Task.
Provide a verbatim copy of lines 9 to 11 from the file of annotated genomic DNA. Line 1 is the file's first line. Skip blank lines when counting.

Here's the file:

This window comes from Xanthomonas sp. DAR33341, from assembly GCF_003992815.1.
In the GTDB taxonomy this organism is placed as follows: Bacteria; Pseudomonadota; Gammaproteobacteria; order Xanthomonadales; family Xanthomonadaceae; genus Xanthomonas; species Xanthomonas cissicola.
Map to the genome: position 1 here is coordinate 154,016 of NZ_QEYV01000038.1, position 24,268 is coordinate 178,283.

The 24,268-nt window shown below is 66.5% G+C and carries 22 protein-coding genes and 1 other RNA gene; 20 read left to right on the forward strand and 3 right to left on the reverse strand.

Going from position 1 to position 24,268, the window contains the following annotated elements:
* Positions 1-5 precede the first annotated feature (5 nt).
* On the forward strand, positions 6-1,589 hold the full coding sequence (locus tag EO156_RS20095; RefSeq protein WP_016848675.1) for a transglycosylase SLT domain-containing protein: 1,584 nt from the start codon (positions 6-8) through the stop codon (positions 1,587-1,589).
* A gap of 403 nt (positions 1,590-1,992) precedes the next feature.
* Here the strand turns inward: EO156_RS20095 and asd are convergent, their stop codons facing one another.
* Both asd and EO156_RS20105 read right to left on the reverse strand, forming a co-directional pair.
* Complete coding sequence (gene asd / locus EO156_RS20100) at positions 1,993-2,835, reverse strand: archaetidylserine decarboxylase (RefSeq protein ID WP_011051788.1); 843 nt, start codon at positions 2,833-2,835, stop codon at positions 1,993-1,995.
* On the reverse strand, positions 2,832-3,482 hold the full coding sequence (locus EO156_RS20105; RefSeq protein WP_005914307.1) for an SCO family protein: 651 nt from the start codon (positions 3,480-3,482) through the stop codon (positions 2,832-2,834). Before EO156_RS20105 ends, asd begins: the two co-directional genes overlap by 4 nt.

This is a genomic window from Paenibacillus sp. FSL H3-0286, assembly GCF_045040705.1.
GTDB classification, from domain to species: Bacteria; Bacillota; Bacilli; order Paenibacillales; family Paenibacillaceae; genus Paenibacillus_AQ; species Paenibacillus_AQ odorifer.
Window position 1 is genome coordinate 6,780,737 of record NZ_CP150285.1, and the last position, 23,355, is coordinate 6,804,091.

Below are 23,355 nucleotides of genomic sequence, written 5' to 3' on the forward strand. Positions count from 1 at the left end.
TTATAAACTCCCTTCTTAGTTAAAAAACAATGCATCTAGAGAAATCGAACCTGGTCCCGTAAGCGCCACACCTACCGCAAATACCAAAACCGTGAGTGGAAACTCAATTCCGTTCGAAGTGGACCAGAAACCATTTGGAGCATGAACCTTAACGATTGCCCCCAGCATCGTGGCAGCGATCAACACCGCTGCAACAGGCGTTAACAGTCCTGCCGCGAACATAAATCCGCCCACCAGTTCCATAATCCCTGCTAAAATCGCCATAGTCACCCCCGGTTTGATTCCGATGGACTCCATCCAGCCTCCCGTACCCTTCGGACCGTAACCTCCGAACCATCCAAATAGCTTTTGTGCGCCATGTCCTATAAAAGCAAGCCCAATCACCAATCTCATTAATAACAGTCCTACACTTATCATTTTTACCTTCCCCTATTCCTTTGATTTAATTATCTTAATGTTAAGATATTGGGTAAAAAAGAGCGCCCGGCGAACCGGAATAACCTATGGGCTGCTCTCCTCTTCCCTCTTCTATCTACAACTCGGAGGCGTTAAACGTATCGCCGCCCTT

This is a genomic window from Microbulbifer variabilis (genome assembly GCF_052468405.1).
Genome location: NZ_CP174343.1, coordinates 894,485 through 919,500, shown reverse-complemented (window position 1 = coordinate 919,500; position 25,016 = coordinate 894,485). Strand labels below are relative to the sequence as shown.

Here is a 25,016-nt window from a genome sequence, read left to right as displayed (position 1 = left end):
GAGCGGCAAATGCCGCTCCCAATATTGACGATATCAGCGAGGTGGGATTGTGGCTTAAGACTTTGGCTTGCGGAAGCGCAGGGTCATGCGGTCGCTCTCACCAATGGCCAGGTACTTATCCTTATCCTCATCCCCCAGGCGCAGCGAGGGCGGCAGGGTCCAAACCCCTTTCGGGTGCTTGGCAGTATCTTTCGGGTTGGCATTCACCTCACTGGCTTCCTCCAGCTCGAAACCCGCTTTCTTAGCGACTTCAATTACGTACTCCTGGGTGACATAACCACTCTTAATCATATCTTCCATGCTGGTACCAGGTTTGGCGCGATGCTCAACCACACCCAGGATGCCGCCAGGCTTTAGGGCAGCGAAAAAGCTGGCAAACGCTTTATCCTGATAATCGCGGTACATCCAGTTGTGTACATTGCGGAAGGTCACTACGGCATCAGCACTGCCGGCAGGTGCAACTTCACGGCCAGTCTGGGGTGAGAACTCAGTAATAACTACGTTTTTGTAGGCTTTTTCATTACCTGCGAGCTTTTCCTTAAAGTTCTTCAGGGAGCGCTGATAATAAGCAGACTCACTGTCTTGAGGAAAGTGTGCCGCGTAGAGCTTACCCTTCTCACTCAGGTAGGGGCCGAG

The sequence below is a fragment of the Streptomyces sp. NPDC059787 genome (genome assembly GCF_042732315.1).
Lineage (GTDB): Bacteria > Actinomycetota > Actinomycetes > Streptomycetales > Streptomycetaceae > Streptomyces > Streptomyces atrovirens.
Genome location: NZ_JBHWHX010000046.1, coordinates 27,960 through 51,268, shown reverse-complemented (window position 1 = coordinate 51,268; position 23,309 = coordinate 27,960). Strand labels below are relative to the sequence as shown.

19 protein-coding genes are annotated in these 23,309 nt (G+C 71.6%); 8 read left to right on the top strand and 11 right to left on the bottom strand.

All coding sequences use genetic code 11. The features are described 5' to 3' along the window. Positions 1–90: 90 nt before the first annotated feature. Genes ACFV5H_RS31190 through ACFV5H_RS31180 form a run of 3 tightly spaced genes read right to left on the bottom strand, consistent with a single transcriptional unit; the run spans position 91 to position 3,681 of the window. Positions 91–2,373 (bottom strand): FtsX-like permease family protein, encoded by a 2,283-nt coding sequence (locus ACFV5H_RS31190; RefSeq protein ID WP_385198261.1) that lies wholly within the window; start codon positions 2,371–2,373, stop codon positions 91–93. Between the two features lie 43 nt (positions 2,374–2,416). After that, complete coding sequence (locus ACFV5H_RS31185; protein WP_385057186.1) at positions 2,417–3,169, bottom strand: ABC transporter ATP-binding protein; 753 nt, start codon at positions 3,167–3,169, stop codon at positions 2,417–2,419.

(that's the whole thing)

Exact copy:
* Here the strand turns inward: EO156_RS20095 and asd are convergent, their stop codons facing one another.
* Both asd and EO156_RS20105 read right to left on the reverse strand, forming a co-directional pair.
* Complete coding sequence (gene asd / locus EO156_RS20100) at positions 1,993-2,835, reverse strand: archaetidylserine decarboxylase (RefSeq protein ID WP_011051788.1); 843 nt, start codon at positions 2,833-2,835, stop codon at positions 1,993-1,995.